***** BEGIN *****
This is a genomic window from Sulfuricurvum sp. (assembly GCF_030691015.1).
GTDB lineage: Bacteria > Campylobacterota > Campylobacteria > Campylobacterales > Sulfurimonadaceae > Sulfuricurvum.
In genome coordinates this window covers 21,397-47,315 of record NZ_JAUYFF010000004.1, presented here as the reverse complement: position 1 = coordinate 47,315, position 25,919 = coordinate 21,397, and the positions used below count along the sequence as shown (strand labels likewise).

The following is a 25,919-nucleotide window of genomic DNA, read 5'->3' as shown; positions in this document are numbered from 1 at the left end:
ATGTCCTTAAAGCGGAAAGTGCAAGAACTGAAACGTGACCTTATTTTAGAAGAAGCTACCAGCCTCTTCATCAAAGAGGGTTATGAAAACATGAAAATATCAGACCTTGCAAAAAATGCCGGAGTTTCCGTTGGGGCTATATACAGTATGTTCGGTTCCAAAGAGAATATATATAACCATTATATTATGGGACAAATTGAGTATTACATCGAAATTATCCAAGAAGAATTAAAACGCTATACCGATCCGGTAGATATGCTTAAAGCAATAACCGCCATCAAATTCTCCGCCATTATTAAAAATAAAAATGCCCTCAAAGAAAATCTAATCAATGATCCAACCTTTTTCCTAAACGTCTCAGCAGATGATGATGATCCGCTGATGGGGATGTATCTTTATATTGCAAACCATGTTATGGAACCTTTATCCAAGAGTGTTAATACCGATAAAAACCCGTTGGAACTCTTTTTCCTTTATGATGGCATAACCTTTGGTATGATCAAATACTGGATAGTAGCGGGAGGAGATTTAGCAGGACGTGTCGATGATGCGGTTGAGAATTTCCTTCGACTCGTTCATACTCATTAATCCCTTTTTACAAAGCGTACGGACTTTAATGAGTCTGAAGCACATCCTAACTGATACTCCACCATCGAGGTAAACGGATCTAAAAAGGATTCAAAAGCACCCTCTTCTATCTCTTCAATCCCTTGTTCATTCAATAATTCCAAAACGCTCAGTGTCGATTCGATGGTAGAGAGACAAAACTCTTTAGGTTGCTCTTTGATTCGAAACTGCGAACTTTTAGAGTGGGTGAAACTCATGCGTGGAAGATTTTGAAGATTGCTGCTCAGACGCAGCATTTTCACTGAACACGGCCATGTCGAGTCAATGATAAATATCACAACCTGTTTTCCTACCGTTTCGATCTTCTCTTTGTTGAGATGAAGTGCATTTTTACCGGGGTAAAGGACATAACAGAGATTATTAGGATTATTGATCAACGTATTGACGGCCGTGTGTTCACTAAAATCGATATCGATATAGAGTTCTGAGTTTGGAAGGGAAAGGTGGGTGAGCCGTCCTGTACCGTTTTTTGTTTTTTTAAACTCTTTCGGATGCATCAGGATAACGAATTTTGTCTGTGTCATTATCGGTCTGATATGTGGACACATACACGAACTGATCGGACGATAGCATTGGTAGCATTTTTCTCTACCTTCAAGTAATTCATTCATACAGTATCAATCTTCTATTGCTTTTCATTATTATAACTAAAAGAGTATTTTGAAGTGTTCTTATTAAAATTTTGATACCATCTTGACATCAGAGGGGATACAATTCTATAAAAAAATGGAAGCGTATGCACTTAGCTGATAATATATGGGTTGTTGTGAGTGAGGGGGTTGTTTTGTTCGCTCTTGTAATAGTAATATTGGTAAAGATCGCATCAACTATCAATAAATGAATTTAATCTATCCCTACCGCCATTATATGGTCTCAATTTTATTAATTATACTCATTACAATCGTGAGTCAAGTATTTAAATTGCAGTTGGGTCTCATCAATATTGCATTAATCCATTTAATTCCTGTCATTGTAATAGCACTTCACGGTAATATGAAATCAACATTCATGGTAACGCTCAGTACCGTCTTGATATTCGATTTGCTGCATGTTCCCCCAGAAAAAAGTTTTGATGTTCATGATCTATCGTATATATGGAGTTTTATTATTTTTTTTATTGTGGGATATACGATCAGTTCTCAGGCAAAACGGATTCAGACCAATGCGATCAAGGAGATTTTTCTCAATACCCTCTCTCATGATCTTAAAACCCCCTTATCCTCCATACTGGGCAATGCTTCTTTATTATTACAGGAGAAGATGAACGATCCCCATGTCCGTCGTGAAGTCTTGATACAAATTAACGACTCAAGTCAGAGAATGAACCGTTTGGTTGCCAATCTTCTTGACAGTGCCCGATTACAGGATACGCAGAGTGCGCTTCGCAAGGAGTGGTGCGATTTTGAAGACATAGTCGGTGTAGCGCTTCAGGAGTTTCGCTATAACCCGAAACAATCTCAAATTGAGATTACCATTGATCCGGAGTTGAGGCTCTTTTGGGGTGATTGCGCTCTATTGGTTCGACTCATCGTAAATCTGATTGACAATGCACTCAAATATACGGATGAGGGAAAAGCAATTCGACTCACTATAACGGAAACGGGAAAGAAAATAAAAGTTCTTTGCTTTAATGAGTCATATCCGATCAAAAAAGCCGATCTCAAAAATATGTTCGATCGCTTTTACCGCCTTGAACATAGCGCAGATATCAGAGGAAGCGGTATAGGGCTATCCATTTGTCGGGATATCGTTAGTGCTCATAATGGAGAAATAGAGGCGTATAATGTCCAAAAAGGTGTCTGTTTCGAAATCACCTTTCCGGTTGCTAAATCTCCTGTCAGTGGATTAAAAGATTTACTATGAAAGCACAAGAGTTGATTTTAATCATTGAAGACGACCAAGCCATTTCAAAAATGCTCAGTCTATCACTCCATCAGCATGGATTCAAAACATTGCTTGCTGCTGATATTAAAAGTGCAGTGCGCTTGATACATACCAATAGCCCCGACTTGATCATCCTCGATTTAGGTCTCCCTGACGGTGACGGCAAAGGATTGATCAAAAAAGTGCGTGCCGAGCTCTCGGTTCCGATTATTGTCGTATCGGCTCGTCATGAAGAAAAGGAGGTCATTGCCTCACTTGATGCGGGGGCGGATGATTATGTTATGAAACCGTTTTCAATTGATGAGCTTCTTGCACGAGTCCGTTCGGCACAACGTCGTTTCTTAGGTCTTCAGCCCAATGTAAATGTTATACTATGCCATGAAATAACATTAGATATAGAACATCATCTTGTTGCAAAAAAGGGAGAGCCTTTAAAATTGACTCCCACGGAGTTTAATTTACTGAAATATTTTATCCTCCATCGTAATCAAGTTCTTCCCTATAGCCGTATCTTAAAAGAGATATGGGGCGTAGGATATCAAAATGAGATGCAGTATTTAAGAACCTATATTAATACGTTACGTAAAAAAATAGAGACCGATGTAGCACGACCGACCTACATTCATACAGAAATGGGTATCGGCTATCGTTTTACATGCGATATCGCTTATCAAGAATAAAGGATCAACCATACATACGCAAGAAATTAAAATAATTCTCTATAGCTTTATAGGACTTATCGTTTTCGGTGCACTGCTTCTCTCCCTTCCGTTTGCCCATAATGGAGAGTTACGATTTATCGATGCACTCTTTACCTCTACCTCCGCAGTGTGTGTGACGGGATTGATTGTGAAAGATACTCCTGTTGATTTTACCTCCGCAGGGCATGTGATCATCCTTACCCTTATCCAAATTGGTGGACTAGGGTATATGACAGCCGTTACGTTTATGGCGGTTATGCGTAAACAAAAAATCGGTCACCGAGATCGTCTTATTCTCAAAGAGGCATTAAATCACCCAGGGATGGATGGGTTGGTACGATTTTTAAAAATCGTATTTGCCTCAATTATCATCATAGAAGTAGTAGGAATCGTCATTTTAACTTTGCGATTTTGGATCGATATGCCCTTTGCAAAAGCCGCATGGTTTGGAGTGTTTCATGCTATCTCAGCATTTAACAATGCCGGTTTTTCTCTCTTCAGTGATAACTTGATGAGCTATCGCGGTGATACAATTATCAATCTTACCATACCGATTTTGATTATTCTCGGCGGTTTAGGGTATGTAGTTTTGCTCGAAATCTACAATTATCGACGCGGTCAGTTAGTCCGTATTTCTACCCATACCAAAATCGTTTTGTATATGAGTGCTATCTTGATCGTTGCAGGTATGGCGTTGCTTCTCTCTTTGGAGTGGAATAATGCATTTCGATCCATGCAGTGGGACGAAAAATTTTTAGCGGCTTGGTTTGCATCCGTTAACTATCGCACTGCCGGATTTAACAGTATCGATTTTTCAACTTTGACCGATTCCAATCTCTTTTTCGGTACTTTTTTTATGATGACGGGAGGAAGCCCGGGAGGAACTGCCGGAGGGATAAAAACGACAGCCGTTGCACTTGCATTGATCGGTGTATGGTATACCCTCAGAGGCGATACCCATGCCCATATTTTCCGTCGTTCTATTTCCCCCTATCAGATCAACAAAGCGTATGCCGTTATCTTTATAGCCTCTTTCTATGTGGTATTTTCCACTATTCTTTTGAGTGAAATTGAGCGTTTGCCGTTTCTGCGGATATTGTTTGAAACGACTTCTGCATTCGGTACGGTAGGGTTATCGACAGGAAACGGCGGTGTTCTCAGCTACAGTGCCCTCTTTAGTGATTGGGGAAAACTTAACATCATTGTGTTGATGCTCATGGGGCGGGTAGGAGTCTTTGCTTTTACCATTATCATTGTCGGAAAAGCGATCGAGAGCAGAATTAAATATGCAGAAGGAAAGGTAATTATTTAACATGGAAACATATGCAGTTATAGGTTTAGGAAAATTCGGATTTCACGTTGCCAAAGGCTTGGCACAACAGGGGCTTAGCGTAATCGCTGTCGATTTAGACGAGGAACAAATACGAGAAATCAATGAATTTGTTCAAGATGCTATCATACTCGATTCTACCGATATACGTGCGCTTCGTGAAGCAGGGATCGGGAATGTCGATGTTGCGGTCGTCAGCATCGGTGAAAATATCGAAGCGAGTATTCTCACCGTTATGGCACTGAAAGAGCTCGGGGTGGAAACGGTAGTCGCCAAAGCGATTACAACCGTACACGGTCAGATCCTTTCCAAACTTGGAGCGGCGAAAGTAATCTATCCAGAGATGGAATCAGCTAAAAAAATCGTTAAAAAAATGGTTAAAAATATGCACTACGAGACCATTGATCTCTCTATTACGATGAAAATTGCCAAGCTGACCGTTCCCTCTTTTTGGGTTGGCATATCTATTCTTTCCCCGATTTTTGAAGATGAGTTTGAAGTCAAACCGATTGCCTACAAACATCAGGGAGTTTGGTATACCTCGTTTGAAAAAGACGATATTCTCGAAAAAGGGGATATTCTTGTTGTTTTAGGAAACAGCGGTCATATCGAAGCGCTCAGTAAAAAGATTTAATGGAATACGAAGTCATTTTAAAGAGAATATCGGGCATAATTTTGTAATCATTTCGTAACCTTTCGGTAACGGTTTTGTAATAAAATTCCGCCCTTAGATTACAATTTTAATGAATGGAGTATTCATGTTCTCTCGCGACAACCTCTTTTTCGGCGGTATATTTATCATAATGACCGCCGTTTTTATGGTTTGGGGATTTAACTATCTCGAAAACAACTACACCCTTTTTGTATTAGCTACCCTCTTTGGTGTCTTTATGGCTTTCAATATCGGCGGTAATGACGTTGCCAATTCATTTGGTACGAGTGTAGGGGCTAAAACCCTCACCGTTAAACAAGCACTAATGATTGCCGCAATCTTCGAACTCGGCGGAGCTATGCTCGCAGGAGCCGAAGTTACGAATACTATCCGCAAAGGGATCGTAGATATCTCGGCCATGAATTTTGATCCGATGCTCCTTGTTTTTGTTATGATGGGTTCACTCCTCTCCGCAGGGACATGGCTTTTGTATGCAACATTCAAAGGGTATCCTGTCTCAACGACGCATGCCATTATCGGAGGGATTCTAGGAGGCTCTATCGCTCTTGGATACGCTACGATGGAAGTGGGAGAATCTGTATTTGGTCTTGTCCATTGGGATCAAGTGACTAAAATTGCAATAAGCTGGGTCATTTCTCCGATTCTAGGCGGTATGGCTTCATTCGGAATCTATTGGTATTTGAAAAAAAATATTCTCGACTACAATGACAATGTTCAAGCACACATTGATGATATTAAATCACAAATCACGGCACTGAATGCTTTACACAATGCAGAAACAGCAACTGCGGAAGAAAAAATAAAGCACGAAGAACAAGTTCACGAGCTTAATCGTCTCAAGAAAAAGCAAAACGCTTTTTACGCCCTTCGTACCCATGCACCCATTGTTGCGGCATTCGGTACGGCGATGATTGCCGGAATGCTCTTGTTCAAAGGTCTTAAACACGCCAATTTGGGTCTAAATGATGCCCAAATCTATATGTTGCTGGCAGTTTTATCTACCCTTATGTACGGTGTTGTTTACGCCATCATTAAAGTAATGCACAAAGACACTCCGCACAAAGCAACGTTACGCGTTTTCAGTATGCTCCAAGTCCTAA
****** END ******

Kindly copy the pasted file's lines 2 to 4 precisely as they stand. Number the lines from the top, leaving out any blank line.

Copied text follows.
GTDB lineage: Bacteria > Campylobacterota > Campylobacteria > Campylobacterales > Sulfurimonadaceae > Sulfuricurvum.
In genome coordinates this window covers 21,397-47,315 of record NZ_JAUYFF010000004.1, presented here as the reverse complement: position 1 = coordinate 47,315, position 25,919 = coordinate 21,397, and the positions used below count along the sequence as shown (strand labels likewise).

The following is a 25,919-nucleotide window of genomic DNA, read 5'->3' as shown; positions in this document are numbered from 1 at the left end: